“Brain Maker: The Power of Gut Microbes to Heal and Protect Your Brain for Life” is a detailed and innovative book by neurologist David Perlmutter, which makes strong claims about the relationship between brain health and gut health, and then backs it up with evidence. Not only does the author discuss different kinds of bacteria that live in the gut, and various methods by which imbalances make diseases, but he also goes on to give diet recommendations, and cites patients of his who recovered from horrible diseases like severe autism, by following the principles in his book (under doctor supervision, some may have gone as far as fecal transplants. The author does not recommend enemas or fecal transplants without the supervision of your doctor). This book has inspired me to quit sugar substitutes, to start brewing kombucha, and to begin exploring the wide world of fermentation.
Here are 11 things I learned from this book.
1) An imbalanced microbiome can affect everything from heart disease, obesity, and sleep to autoimmune diseases, multiple sclerosis, dementia, autism and more.
The book talks about different ways each manifest, where obvious causes are visible. For instance he cited a study showing mice that developed autistic symptoms after being given more of a particular compound (here is a similar study). As it turns out, the same drug is produced by certain strains of gut flora, particularly in people who do not have a healthy gut, and elevated levels of this drug can be seen in the blood stream of autistic children. The author goes on to talk about how he helped a child with autistic symptoms by prescribing probiotics. (Sorry i keep calling it “this drug”, i forgot the name the specific compound and the species producing it).
2) Inflammation is the primary path by which the above paths occur.
While some pathologies like autism mentioned above appear to have a specific link within the gut, most of the time it has to do with the fact that the gut is the seat of the body’s immune system. When the immune system perceives that it’s under attack, it responds in the form of inflammation. A side effect of inflammation is that the body attacks itself, and inflammation from the gut can spread to places throughout the entire body, causing the immune system to attack itself almost anywhere.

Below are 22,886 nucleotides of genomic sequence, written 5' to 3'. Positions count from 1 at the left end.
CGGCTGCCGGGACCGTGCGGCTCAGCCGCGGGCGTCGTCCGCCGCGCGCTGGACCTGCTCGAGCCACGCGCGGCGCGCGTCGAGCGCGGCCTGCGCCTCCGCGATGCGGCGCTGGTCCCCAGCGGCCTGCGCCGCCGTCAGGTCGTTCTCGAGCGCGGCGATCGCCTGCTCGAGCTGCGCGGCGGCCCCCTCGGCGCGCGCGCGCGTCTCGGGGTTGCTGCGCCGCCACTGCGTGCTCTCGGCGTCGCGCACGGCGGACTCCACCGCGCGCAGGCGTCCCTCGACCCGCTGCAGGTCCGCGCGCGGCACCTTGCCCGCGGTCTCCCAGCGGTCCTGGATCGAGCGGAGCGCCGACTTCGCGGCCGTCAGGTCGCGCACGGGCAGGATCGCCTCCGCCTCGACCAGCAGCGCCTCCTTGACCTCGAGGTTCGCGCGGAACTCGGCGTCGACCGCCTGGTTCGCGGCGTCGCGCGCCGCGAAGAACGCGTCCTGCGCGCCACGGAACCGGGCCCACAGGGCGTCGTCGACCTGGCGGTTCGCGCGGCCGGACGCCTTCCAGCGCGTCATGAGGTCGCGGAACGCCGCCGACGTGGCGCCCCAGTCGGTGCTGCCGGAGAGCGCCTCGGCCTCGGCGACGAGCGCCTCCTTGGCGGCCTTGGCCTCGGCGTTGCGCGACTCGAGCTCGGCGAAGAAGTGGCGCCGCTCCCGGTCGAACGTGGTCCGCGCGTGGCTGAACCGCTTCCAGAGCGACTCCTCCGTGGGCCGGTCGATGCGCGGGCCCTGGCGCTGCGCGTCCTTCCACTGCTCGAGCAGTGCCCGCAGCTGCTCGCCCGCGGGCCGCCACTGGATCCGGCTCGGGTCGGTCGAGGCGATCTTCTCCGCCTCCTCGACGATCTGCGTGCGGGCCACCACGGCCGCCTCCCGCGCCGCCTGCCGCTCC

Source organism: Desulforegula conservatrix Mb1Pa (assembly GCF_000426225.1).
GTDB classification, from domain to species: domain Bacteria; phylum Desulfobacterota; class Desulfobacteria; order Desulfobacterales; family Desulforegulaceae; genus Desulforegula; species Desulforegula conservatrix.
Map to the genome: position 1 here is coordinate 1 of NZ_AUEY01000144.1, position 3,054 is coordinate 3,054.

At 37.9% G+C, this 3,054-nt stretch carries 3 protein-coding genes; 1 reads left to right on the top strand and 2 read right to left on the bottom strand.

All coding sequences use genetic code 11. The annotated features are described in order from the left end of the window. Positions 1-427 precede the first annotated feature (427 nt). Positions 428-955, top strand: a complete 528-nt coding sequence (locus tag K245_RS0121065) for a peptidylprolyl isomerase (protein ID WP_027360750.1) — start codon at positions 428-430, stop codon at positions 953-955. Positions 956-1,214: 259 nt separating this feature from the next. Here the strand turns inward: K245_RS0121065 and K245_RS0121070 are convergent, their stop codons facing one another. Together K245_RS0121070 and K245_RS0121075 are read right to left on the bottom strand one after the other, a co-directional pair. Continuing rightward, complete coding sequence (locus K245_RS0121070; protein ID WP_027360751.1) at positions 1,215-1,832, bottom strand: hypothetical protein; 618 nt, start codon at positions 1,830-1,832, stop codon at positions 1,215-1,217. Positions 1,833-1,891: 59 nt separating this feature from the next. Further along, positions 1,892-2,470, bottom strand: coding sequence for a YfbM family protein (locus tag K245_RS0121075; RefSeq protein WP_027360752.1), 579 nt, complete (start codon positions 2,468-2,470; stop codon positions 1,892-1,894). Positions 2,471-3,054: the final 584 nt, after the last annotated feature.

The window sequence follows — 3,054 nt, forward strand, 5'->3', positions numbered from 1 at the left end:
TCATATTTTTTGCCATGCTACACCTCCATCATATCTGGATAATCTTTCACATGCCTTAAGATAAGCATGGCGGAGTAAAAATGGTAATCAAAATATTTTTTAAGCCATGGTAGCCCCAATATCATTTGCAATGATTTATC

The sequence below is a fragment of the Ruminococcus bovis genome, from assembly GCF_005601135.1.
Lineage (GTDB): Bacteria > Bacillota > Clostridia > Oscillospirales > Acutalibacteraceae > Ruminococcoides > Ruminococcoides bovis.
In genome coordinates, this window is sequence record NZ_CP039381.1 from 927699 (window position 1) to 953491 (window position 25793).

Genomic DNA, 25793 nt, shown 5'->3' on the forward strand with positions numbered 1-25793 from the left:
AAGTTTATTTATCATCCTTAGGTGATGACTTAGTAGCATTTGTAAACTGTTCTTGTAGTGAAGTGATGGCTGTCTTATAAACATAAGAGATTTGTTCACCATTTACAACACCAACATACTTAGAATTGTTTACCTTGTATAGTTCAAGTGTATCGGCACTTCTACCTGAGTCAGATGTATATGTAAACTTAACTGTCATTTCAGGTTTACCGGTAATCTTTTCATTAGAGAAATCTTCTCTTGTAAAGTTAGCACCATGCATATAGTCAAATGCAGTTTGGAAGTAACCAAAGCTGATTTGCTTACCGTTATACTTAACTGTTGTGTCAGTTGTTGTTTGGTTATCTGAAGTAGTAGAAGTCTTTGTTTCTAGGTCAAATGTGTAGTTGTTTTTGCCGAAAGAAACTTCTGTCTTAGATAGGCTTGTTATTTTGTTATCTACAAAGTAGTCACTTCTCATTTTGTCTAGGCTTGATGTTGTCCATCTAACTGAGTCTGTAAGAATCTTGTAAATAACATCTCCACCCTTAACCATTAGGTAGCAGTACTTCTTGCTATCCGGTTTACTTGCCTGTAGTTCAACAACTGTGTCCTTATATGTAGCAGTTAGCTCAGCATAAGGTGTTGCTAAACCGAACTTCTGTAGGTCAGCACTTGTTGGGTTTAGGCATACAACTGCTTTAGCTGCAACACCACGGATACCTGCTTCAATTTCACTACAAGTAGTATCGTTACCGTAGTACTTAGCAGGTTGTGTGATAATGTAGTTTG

3) Lactobacilis is a good bacteria.
Lactobacilis comes from the word “lactose”, and references the bacteria who break down the sugar in milk. One can get more lactobacilis by eating yogurt. However for those of us who cannot have milk products (I myself am allergic), lactobacilis is favoured whenever vegetables are fermented in brine. Since that just means sticking veggies into a jar with some salt, it is well worth the money to attempt.
4) Vaginal birth, followed by breast feeding is a baby’s first pro-microbe inoculation.
As it turns out, the act of passing the baby through the vagina exposes the child to a wealth of bacteria that will be the foundation of the infant’s gut microbiome. Often, women will push so hard that involuntarily poo will come out. When the baby brushes up against that, it also appears to be part of the ritual. It is not necessarily bad for the baby, and babies born vaginally tend to have a microbiome high in the lactobacilis gut flora. By contrast, babies born through C-section tend to have a microbiome consisting of bacteria that normally grows on the skin, which puts the baby off to a bad start. If you have to do a C-section, there are measures you can take to correct this. Ask your doctor.
5) Kombucha is very good for the microbiome, as are wine, coffee and tea.
For those who don’t know, kombucha is a drink consisting of fermented sweet tea. There is a special culture that does the fermentation. It is this brownish blob of symbiotic bacteria and yeast called a SCOBY. Having tried it (the kombucha, the SCOBY itself is quite firm), it’s quite good. I highly recommend it as an alternative to soda.
While wine has the added benefit of being fermented, wine, coffee and tea have plenty of polyphenols. Polyphenols are colour-giving compounds, they are responsible for the orange of carrots, the redness of wine, the blackness of coffee, and the brown-ness or green-ness of tea. Recent nutritional research has been uncovering enormous benefits from the consumption of polyphenols, including powerful anti-cancer properties, and is one of the reasons nutritionists advocate you get your vitamins by eating whole vegetables instead of taking a supplement. For the above reason, I’ve attempted to make kombucha, which is brewing as I write this. First pic is at the bottom of this post.
6) Processed sugar as well as sugar substitutes can affect the microbiome in undesirable ways.